The Department of Veterans Affairs’ decision earlier this year to ban all voter registration drives at VA facilities has received growing criticism. Now a former government official has told us the VA’s contention that such drives might break the law is "silly."

Credit: Spencer Platt/Getty Images The VA cited potential Hatch Act violations in its reasoning for the May directive that banned all outside groups and individuals from registering voters at VA facilities. The Hatch Act prohibits federal employees from partaking in partisan political activity while on the job.

"I’ve never heard of anyone being prosecuted for approving a nonpartisan voter drive," said Elaine Kaplan, who formerly led the the Office of Special Counsel, the office that investigates potential Hatch Act violations.

Secretary of Veterans Affairs James Peake has admitted the Hatch Act allows nonpartisan voter registration drives to be held at federal facilities by federal employees, but said the difficulty of deciphering which groups are nonpartisan and potential disruptions to medical care is the reason for the ban. In a letter (PDF) to Sens. Daniel Akaka (D-HI), Diane Feinstein (D-CA) and John Kerry (D-MA) on July 15, Peake wrote in response to their request to lift the ban that "the agency is not in a position to examine the agenda, history, and motivations of every organization that may wish to conduct voter registration drives in our facilities."

"They are coming up with a prophylactic rule, meaning I’m going to sweep in legitimate activity, so I avoid violating the law," Kaplan told ProPublica. "I just think it’s silly."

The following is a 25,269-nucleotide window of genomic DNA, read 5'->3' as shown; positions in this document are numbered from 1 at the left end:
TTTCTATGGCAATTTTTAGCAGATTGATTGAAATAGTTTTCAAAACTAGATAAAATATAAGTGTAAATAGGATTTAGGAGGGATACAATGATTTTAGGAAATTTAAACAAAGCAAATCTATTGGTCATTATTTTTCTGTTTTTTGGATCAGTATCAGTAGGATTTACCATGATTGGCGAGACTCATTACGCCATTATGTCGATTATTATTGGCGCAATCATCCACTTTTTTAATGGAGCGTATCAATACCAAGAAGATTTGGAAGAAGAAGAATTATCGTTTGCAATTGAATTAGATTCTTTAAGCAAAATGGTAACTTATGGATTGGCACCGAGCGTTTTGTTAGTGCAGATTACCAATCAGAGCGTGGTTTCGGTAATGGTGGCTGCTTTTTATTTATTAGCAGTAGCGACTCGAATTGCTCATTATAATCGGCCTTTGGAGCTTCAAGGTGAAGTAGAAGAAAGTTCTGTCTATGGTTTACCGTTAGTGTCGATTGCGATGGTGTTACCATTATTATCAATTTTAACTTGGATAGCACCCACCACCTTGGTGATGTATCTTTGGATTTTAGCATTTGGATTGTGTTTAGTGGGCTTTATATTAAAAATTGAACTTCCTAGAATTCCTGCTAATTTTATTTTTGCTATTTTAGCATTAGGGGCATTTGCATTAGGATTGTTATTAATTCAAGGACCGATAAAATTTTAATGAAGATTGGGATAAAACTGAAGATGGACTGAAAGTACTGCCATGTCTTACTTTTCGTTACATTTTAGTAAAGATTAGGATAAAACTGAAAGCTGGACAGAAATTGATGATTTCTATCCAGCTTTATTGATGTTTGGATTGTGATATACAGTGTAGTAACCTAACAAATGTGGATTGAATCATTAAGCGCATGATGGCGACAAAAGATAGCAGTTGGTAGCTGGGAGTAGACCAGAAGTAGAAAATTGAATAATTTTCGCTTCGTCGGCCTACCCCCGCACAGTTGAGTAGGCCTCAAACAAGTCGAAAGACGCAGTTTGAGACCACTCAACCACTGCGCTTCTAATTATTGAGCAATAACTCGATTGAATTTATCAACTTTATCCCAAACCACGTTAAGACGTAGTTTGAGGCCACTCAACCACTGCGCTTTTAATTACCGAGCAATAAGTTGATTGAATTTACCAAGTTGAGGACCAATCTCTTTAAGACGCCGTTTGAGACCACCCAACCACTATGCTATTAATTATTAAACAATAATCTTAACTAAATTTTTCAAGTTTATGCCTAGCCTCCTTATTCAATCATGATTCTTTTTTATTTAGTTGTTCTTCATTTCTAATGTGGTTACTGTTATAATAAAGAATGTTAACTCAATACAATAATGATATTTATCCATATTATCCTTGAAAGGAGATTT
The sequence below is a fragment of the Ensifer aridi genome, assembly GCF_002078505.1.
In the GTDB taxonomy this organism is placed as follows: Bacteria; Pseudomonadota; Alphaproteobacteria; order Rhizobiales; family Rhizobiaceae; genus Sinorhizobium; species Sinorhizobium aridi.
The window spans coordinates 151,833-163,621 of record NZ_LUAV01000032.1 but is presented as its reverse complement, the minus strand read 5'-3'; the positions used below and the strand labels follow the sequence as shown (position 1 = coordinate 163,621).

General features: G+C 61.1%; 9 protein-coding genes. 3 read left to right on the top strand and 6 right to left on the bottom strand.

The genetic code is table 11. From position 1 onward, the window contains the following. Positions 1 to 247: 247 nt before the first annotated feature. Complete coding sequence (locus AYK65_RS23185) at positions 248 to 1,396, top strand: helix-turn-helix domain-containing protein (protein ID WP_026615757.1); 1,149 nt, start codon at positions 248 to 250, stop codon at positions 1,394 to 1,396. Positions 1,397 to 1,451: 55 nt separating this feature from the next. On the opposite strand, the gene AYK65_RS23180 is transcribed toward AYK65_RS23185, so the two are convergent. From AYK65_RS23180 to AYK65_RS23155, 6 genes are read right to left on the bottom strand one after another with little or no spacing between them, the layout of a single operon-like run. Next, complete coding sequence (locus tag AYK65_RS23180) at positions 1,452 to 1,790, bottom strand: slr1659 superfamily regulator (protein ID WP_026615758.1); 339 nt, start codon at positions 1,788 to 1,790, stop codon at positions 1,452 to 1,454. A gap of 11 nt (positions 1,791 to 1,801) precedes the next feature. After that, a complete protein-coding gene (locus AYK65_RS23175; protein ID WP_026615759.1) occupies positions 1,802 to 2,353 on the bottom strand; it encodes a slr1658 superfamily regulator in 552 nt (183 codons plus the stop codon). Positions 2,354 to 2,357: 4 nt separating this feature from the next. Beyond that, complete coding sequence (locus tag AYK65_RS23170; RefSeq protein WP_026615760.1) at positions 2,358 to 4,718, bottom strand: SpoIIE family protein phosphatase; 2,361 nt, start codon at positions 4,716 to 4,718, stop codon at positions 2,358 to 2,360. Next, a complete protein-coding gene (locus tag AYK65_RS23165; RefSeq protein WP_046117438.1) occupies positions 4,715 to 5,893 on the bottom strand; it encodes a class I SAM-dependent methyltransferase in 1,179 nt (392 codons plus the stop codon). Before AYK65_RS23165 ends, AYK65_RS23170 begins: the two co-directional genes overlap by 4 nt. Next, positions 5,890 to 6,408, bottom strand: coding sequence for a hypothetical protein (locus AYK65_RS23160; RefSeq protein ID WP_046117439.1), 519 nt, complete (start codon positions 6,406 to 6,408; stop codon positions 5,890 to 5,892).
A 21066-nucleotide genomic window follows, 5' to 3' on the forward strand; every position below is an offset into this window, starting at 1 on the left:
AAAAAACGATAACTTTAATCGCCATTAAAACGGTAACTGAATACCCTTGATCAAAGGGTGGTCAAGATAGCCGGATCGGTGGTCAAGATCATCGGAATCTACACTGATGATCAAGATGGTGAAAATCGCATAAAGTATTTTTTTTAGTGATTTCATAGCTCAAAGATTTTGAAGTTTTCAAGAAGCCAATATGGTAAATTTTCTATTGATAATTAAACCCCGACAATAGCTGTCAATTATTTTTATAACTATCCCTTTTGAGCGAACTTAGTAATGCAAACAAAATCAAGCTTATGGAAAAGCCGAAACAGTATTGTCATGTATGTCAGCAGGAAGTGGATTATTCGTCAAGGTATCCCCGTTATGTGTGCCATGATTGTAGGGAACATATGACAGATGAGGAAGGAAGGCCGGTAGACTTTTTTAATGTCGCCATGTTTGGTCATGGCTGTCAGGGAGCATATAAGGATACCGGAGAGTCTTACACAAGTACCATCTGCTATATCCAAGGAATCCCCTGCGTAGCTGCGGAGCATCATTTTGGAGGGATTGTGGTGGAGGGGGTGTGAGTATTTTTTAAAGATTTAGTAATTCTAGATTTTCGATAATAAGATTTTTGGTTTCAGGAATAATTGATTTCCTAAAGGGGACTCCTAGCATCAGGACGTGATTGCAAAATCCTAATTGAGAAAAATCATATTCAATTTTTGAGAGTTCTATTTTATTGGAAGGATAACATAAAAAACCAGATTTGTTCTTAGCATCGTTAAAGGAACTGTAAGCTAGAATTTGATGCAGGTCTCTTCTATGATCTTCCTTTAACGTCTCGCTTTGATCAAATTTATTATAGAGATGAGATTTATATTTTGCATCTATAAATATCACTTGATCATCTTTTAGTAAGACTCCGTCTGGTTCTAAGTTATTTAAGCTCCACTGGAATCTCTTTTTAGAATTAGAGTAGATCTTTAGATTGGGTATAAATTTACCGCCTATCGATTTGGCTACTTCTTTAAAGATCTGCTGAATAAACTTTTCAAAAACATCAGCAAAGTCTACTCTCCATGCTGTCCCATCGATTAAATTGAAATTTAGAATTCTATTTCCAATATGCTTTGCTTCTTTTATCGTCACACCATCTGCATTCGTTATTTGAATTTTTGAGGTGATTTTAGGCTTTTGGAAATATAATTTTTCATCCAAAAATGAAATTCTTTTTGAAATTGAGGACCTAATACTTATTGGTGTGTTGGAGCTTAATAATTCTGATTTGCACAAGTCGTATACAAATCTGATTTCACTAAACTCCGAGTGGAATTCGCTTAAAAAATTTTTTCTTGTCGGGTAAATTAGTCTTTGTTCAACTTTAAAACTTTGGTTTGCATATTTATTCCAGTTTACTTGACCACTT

The VA did not respond to questions for this story.

Office of Special Counsel Chief of Staff Jim Mitchell told us the VA has not asked for an advisory opinion as to whether voter registration activities might cause possible Hatch Act violations. The OSC has offered opinions that approved of traditional nonpartisan groups registering voters in federal facilities, but has prohibited using federal employees in such drives.

Several nonpartisan voting rights groups have called for an end to the ban.

“In 26 years of doing voter registration drives, this is the first time I’ve heard that the VA is off limits,” said Jim Dickson, Vice President of Government Affairs for the American Association of People with Disabilities, who has personally run voter registration drives at VA facilities. “This is all just outrageous and arrogant.”

On Tuesday, Feinstein and Kerry introduced a bill that would require the VA to provide voter registration services to veterans in the department’s care and allow nonpartisan groups and election officials to provide voter and registration information to veterans.

The VA could also soon face a lawsuit from Connecticut Secretary of State Susan Bysiewicz. After she learned the VA banned all individuals and groups from registering voters at VA facilities, she went to the VA hospital in West Haven, Conn. on June 30, held a press conference on the ban, and tried to register voters. She registered a dozen veterans outside the hospital, including a 92-year-old World War II veteran, and then tried to enter the hospital, but a VA official stopped her. She later formed a bipartisan group of secretaries of state to oppose the ban (PDF). When the VA reconfirmed their support for the restrictions, Bysiewicz responded that if the ban isn’t lifted by August 1, she will take action (PDF) that might include a lawsuit.

“They’ve given us a number of reasons,” said Bysiewicz’s spokesman Adam Joseph. “First they said the Hatch Act and then in a time of war it would cause disruption to patient care – we’re talking about a table in a lobby and handing out voter registration cards.”